GUNS: Among growing cries for stricter gun laws after the Oxford High School shooting, a new report details the impact of gun violence in Michigan, including homicide rate differences between Black residents and other residents and suicide rates and nonfatal injuries involving guns including gun-related suicides by military veterans. Others listed were women killed by intimate partners using guns, stolen guns and armed extremists. Democratic-sponsored gun control bills are likely to die in committee. Proposals by Senate Republicans to loosen restrictions are also in committee. We talk to the bishop of the Epsicopal Diocese of Michigan based in Detroit, a Cooley Law School adjunct professor who is active on gun owner rights, an author of the study from the Center for American Progress and the state Veterans Affairs Agency. Sponsors include Democratic and GOP lawmakers from Metro Detroit, Brighton, East Lansing, Ida, Lum, Newaygo, Lawton, Potterville and Ann Arbor. By Jack Falinksi. FOR DETROIT, FOWLERVILLE, BIG RAPIDS, MONROE, BLISSFIELD, ADRIAN, LANSING CITY PULSE and ALL POINTS.

FLOODING: The Great Lakes Water Authority, serving almost 40% of Michigan residents, is undertaking major infrastructure improvement projects to cope with predicted extreme flooding. Meanwhile, the Detroit Water and Sewage Department is working on system upgrades, including the Duggan administration’s Basement Backup Protection Program in two pilot neighborhoods, Aviation Sub and Victoria Park. The department is partnering with the Great Lakes Water Authority. The Michigan Environmental Council says much of the flooding problem is due to an inadequate sewer system and Metro Detroit’s extensive urban sprawl. By Jada Penn. FOR PLANET DETROIT, DETROIT and ALL POINTS.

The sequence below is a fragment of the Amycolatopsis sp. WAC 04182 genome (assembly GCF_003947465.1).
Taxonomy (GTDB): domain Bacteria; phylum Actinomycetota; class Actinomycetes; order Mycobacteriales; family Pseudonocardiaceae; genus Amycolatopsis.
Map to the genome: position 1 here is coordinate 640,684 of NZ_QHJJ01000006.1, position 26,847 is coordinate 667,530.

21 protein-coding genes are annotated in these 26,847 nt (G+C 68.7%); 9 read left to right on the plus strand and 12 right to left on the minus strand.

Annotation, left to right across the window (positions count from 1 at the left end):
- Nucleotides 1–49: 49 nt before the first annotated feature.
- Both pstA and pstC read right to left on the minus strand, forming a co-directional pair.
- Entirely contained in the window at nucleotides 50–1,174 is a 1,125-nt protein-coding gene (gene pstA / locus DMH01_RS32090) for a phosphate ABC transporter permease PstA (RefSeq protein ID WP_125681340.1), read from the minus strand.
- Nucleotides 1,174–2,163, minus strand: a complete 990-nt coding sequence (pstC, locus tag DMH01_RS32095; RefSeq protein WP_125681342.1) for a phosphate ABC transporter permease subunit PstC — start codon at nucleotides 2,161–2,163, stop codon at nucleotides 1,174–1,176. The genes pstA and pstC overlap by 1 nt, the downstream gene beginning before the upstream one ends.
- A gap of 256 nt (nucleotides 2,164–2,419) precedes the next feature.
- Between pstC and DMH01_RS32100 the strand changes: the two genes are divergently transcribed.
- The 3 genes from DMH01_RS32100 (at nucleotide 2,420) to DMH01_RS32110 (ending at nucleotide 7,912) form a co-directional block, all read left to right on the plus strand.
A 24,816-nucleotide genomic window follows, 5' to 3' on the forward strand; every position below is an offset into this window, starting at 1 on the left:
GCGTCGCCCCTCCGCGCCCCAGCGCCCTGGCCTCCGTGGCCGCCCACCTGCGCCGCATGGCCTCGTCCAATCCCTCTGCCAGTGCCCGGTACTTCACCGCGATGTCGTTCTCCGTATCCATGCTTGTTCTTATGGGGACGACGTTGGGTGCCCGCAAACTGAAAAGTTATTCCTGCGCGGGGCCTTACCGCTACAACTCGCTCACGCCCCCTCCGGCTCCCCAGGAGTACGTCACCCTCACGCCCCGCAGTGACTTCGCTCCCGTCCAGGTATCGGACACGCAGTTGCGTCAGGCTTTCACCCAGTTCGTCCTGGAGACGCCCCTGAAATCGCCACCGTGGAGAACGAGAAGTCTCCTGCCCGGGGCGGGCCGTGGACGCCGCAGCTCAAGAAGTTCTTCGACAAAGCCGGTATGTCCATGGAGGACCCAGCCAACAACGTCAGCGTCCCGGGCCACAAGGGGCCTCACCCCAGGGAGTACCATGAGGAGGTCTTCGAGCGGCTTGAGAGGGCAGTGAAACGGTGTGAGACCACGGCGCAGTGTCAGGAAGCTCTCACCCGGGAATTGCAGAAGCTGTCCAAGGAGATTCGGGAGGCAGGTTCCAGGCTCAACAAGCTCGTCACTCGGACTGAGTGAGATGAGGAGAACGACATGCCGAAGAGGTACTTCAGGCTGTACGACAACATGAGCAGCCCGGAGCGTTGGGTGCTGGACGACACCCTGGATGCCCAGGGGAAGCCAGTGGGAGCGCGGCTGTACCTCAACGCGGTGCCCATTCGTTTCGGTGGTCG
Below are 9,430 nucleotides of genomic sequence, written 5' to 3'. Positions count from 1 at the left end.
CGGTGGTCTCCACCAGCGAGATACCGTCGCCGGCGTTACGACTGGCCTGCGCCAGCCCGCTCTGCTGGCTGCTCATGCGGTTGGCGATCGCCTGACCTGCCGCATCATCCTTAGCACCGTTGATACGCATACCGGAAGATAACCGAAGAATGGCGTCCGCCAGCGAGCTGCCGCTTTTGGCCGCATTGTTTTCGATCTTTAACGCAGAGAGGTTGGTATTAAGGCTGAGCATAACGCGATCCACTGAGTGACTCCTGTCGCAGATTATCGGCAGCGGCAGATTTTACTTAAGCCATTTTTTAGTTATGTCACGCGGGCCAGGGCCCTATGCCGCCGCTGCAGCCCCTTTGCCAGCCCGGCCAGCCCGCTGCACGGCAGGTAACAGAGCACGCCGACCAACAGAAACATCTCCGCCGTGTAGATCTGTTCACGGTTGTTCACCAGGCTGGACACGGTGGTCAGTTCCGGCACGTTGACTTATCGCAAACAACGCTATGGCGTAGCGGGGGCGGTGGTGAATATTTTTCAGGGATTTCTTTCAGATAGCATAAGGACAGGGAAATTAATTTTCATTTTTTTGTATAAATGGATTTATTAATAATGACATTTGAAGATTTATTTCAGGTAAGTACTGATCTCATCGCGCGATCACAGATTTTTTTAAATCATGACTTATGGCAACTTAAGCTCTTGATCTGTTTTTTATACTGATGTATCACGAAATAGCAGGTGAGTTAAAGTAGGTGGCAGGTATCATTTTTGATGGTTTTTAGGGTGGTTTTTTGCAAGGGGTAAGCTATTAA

ACCIDENTAL REEF: A Western Michigan University professor who says there aren’t enough books about the Great Lakes has written her own, “The Accidental Reef and Other Ecological Odysseys in the Great Lakes.” It features the ecological, historical and commercial aspects of the waters and surrounding areas. The title originates from an accident of industrial history involving a steamship that dumped coal waste in the St. Clair River near Algonac. By Gabrielle Ahlborn. FOR MONROE, ALCONA, ALPENA, CHEBOYGAN, OCEANA COUNTY, MANISTEE, LUDINGTON, ST. IGNACE, SAULT STE. MARIE, IRON MOUNTAIN, HOLLAND, BENZIE COUNTY. LEELANAU, TRAVERSE CITY, HARBOR SPRINGS, PETOSKEY, DETROIT and ALL POINTS.

w/ACCIDENTAL REEF COVER: Professor Lynne Heasley wrote a book about the Great Lakes, hoping to fill a literary gap about the lakes. Credit: Michigan State University Press. 

CONES & SEEDS: The departments of Natural Resources in Michigan and other Great Lakes states are paying the public for pine cones and seeds of some conifer species, including the high-demand red pine. By Gabrielle Ahlborn. FOR MICHIGAN FARM NEWS and ALL POINTS.

w/CONES & SEEDS PHOTO: The Michigan Department of Natural Resources pays for cones picked from red pines, shown here, but not Scotch or Austrian pines. Credit: Michigan Department of Natural Resources